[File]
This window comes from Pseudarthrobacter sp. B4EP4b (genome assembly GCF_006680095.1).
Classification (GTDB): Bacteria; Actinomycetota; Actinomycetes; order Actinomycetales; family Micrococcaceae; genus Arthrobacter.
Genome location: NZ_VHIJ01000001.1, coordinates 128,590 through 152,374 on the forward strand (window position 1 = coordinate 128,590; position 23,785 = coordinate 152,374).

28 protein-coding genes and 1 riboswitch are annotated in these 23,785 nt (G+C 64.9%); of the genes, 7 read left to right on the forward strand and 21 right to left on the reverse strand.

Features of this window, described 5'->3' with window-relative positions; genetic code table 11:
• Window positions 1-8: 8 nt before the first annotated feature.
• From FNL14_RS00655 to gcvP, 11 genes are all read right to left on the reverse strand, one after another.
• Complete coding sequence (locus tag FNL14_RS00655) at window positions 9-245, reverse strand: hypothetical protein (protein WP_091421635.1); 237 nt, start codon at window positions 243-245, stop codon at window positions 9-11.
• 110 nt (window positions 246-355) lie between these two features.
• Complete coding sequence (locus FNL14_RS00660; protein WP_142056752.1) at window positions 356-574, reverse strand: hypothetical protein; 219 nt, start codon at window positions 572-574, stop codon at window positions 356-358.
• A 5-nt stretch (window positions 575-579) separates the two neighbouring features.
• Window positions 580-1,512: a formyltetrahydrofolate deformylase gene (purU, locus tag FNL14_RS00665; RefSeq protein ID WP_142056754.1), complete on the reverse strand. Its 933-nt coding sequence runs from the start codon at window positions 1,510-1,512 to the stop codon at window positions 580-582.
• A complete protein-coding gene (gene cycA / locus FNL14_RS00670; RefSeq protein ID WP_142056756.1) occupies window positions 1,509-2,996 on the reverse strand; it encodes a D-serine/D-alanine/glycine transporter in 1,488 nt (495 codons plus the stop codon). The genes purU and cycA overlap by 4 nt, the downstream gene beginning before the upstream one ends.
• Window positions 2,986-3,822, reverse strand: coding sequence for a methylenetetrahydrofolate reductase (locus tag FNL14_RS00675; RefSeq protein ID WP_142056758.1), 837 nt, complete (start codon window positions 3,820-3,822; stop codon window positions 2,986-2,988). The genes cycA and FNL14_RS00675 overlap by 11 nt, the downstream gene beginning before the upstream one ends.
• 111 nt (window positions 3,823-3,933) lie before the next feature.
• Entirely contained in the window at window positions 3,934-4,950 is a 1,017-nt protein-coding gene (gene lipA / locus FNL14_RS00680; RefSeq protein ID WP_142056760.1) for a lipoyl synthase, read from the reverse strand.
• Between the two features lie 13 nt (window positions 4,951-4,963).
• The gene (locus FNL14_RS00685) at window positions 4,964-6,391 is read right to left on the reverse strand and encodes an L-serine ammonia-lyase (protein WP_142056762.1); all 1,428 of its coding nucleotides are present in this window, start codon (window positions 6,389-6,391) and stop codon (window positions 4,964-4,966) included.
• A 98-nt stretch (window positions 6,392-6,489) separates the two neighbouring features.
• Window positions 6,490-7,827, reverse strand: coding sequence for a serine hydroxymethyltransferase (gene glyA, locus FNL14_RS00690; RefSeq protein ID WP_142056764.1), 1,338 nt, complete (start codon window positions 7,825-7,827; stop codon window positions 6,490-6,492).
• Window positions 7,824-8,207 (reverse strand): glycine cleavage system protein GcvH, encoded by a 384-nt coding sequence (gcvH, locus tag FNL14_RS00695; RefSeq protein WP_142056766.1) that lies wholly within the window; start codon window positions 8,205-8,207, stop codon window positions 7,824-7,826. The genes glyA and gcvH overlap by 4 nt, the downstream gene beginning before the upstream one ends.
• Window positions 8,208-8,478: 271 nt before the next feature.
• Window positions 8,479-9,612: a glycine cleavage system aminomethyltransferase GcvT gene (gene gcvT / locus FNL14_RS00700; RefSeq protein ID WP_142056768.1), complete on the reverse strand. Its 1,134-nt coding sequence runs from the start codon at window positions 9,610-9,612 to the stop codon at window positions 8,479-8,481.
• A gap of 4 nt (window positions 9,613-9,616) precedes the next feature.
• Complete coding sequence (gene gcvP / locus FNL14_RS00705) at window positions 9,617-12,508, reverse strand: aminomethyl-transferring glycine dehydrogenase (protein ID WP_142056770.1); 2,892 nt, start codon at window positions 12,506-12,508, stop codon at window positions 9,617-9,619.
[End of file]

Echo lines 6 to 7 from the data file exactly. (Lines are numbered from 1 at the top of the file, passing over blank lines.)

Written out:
• Window positions 1-8: 8 nt before the first annotated feature.
• From FNL14_RS00655 to gcvP, 11 genes are all read right to left on the reverse strand, one after another.